# Month: November 2019

## Fractions vs. Decimals: Pros and Cons

Last time, we looked at what fractions are, and saw that fractions and decimals are two different ways to handle numbers less than 1 (or between integers). Here, we’ll look at several questions about why we need both forms, and whether one is better than the other. The comparison and contrast turns out to be …

## Fractions: What Are They, and Why?

We’ve looked at some specific ideas about fractions (their proper definition, their relationship to decimals, and how to divide them); it’s time to go through this topic from the beginning. Here we’ll look at how they are introduced to beginners, and how to keep them from hurting our brains! Parts of a whole Although, as …

## Rank of a Binary Number

(A new question of the week) A few months ago, I wrote about Ranking a Word Among Its Permutations, that is, finding where a word would be found in an ordered list of all possible “words” made by permuting its letters. The problem in general requires a (sometimes lengthy) algorithm. A month or so later, …

Last time, we looked at the basic definition of independent events. This time I want to explore some deeper questions about the concept. Independence by the numbers We’ve seen that, informally, we think of independent events as not affecting one another’s probabilities. Mathematically, though, independence is defined by the fact (which is implied by that …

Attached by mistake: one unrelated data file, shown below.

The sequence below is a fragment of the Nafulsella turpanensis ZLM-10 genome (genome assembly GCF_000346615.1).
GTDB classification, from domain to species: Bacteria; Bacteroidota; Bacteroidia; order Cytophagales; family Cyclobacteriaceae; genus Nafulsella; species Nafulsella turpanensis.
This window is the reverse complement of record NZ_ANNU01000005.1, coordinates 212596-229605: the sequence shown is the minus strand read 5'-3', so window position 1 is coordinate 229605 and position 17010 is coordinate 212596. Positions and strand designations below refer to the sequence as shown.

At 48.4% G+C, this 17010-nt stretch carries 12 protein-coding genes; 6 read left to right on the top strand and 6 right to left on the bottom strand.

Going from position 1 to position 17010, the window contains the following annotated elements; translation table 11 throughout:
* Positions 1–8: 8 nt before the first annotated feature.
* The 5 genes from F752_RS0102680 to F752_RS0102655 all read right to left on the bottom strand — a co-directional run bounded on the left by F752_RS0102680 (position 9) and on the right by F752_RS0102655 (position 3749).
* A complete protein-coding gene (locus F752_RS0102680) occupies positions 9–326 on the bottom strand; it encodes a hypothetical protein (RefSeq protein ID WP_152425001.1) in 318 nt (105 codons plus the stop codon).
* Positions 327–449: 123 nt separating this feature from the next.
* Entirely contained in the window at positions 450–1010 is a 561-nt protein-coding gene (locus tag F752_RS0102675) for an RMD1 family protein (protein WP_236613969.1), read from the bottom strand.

## What Are Independent Events?

The concept of independent events can be both very simple and easily misunderstood. We’ll be looking at several explanations of the idea, starting with the basics and then digging into some deeper questions that are often overlooked. What is independence? We can start with this question from 1998, asking for the basics: Independent and Dependent …

## Cumulative Distribution Functions (Ogive)

(An archive question of the week) We’ve been looking at some issues involving frequency distributions and the classes used in them. Let’s look at a related concept with some similar issues, namely the cumulative distribution function (CDF), also called an ogive (more on that name at the end of the post!). What is an ogive? …

## Grouped Data: Open-ended Classes?

(A new question of the week) A recent question raised a different issue about grouped frequency distributions than we have discussed previously: What do you do when the last class is labelled something like “30 or more”? As we’ll see, there is no one right answer! An open question Here is the initial question, which …

## Mean and Standard Deviation of Grouped Data

Two of our most-viewed posts deal with Mode and Median of Grouped Data: how to calculate these statistics for data that is supplied in the form of frequencies for classes of data (bins), rather than the individual data values. Here we’ll complete that topic with a look at the less troublesome cases of Mean and …